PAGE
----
Sunday, February 27, 2011

Great Byzantine defeats - Part IV - Battle of Manzikert

Battle of Manzikert (1071)

Throughout its history, Byzantium had misfortune to, roughly speaking, constantly fight wars on two fronts, east and west. In the East, the enemies of the Empire were at first the Persians, then Arabs and finally the Turks, Seljuks and Ottomans.

In the 11th century, Byzantium was dangerously threatened by an invasion of Seljuks who easily broke the Arabian forces in Asia, conquered a number of areas, penetrated through Mesopotamia and conquered caliph’s capital Baghdad. Soon, the whole part of Asia to the borders of the Byzantine Empire and the Fatimid Caliphate in Egypt, belonged to the Seljuk. They penetrated Armenia, ravaged Cilicia and with invasion of Cappadocia, they made it clear that they have intensions to occupy Asia Minor.

Precisely at that time, the Emperor Constantine X Doukas (ruled from 1059-1067) died, and his widow Eudokia, under the pressure of one part of the public, married the Roman general Diogenes who was the only one capable to take action against invasive Seljuks.

The new emperor, Romanos IV Diogenes (ruled from 1068-1071) was skilled military leader and he immediately went to the East. His campaigns in 1068 and 1069 could be called relatively successful, but his third campaign ended with heavy defeat.

In the summer of 1071, two armies collided, the Byzantine - which consisted and of many foreigners (Frankish, Russians, Pechenegs, Uz, Normans) - and Seljuk led by sultan Alp Arslan (ruled from 1064-1072). The battle was fought in Armenia, near the town Manzikert, which is near Lake Van. It was thought previously that the battle occurred on August 19, 1071, but based on the data of the Byzantine Short chronicles, the event was placed a whole week back, on August 26, 1071.

The facts from preserved sources - Byzantine, Eastern and Western - are considerable contradictory so it is not easy to discern what has happened. There is no doubt that the Byzantine army was numerically stronger than the Seljuk, but it was also diverse and less disciplined.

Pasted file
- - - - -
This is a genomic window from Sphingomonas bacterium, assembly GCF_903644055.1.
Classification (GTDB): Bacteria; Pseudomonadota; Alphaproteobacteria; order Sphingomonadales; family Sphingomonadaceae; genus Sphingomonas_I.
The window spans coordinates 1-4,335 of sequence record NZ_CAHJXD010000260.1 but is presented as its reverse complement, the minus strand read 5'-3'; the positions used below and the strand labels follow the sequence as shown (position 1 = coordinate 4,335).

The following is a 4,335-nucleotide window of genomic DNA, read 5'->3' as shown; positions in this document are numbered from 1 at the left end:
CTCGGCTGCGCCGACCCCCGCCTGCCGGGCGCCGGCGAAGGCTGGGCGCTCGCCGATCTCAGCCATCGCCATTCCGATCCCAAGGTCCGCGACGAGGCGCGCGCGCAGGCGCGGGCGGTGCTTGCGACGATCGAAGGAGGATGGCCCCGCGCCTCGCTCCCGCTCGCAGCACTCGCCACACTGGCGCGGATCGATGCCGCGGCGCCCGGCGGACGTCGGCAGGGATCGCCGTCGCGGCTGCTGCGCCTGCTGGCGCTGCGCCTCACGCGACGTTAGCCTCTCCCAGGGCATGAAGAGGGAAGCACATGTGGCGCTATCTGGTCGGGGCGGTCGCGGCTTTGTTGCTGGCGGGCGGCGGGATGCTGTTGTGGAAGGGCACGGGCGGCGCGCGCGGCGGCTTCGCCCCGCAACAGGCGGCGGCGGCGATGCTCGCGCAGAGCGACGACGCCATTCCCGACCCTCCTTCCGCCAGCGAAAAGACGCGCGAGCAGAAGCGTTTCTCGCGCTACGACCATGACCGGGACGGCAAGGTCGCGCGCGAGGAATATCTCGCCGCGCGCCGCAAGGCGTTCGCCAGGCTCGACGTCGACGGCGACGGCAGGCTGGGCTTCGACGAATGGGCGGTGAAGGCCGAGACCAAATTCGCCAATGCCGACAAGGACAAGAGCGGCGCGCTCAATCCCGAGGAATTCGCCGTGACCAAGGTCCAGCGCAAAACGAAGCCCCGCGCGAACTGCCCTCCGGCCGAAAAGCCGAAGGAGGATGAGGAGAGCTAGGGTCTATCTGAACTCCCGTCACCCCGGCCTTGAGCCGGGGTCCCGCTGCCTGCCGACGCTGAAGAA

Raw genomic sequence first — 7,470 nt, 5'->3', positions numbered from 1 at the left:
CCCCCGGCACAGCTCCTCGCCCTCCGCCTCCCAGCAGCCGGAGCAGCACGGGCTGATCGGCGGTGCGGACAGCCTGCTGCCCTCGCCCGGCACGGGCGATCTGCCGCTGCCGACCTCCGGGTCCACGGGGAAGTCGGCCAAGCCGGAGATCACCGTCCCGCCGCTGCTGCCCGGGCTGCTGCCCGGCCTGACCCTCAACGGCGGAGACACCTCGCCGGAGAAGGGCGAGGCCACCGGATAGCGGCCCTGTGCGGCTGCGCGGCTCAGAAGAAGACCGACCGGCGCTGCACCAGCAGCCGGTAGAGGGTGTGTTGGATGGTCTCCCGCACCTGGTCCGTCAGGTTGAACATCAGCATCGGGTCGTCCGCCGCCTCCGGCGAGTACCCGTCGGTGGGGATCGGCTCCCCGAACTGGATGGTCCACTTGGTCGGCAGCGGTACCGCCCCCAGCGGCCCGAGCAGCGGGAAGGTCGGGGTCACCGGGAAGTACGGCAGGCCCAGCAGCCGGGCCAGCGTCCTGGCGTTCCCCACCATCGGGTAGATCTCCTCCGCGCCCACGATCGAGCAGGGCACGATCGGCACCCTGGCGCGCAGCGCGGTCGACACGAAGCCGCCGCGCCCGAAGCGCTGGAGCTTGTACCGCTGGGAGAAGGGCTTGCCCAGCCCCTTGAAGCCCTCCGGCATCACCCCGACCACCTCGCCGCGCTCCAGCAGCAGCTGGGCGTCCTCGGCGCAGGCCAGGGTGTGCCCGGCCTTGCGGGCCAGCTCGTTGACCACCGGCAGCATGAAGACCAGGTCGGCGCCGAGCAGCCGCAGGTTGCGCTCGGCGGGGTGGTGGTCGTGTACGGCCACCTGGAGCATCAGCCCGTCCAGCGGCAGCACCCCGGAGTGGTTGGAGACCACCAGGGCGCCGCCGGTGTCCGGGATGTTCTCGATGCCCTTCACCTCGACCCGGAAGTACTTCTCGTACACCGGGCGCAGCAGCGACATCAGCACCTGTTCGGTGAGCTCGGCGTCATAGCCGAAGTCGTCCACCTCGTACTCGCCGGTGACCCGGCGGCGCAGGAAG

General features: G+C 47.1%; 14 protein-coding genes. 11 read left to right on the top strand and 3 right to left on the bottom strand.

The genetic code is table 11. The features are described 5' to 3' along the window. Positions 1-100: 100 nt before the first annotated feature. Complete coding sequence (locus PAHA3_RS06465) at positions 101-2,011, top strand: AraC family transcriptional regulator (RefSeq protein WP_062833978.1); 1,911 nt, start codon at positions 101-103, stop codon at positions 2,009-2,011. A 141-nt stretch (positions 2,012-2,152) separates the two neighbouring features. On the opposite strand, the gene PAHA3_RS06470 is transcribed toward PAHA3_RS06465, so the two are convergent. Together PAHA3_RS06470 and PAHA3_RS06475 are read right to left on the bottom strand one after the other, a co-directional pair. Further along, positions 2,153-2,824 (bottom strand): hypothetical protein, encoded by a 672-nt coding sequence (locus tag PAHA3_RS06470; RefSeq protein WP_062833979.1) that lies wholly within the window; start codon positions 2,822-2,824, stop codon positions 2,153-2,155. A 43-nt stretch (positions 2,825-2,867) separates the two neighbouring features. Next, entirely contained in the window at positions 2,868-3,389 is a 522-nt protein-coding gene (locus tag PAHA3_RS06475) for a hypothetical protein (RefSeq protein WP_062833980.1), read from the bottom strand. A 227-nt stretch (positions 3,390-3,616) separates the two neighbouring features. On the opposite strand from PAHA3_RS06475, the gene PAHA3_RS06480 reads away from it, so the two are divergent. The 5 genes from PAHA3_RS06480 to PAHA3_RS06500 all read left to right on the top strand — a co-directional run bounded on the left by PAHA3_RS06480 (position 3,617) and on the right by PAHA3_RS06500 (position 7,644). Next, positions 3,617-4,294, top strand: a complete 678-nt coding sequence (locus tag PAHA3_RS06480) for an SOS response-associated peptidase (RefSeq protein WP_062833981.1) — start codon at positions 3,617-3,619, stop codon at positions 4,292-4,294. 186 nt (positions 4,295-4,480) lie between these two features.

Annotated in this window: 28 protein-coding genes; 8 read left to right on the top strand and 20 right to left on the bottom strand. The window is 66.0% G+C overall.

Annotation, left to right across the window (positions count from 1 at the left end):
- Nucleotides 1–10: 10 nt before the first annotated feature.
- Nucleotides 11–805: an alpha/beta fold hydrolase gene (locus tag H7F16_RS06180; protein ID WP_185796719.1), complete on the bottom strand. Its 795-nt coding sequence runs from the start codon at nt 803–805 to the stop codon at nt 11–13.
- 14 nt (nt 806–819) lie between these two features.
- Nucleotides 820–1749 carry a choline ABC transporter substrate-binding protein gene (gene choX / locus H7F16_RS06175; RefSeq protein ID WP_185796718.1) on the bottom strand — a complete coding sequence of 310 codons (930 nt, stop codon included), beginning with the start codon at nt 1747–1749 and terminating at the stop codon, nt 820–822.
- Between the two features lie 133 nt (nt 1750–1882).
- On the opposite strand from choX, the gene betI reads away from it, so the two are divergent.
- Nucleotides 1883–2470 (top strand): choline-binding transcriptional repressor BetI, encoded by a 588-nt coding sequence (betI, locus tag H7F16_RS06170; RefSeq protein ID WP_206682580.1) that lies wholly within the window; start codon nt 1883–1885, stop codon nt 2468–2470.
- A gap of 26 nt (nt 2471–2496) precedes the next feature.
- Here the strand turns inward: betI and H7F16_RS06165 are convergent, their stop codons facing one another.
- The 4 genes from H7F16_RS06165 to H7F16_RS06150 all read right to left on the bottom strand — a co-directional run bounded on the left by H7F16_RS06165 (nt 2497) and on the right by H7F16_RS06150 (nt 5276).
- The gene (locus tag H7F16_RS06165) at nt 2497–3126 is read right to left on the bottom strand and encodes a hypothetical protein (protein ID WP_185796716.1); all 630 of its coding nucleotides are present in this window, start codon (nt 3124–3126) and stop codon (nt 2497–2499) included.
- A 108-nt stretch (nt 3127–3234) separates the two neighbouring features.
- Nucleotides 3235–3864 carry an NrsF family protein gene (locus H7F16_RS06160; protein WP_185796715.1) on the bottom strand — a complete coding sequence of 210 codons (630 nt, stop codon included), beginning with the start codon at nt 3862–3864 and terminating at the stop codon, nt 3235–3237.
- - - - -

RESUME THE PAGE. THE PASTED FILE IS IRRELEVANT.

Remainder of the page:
The impression is that the Byzantine emperor clearly underestimated the opponents and that he split his army so that one part of it - the Normans, led by Commander Roussel de Bailleul - did not participate in the battle, and were directed on the other side. Furthermore, when the battle began, they have retreated to the west.

In the first phase, the Byzantine cavalry attacked and the Seljuks retreated, pretending to flee, but then they unexpectedly turned and caught their enemies into a trap. However, the majority of the Byzantine army attacked those Turkish detachments, forcing them to retreat, and safely returned to their camp.

The next day, sultan Alp Arslan managed to draw on his side a number of Uz units, a tribe related to the Seljuks, but that was still far from victory. Therefore, he proposed a truce, but the terms offered by the Romanos IV Diogenes were unacceptable.

When the battle began anew, the Byzantine army, under the command of the emperor, struck at the center. Just then, Andronikos Doukas, Emperor's old rival, spread the word that emperor is defeated. He immediately left the battlefield and caused general chaos and retreat. Romanos IV Diogenes found himself surrounded by Seljuks and desperately fought until he was captured.

Today, researchers believe that one of the reasons for Turkey's victory was and the fact that they used their archers more cleverly.

In the beginning, the defeat was not that heavy. Byzantine losses were relatively small, and Alp Arslan treated the captured Byzantine emperor like a true knight and signed an honorable peace with him. However, the Roman disputes turned this event into a disaster with unforeseeable consequences. Opposing party at Constantinople, led by John Doukas, a father of Manzikert’s traitor, and Michael Psellos, performed a sort of coup, and placed Michael VII Doukas (ruled from 1071-1078) on the throne.

Upon his return from Turkish captivity, Romanos IV Diogenes reached out for the protection of his royal rights. This initiated a civil war. Eventually, his opponents captured and blinded him on fraud by not keeping their word.

On news of Romanos blindness and death, in 1072 the Seljuks began to penetrate Asia Minor because the contract that they signed several months ago, was no longer valid. Byzantium didn’t have enough strength to stop the Turkish invasion and, in just few years, they conquered most of Asia Minor. They won even Nicaea, a town not far from Constantinople. The participants of the First Crusade returned it to Byzantium only in 1097.

Battle of Manzikert was a significant turning point in Byzantine history and an event of global historical significance.  It marked the arrival of the Turks in Asia Minor, and the foundation of their Sultanate of Iconium state (Rûm), on one side, and gradual turn of focus of Byzantium on the European area, on the other side.

In 1971, the modern Turkey celebrated this event in a special way, with a great public holiday. They celebrated their ninth centenary.

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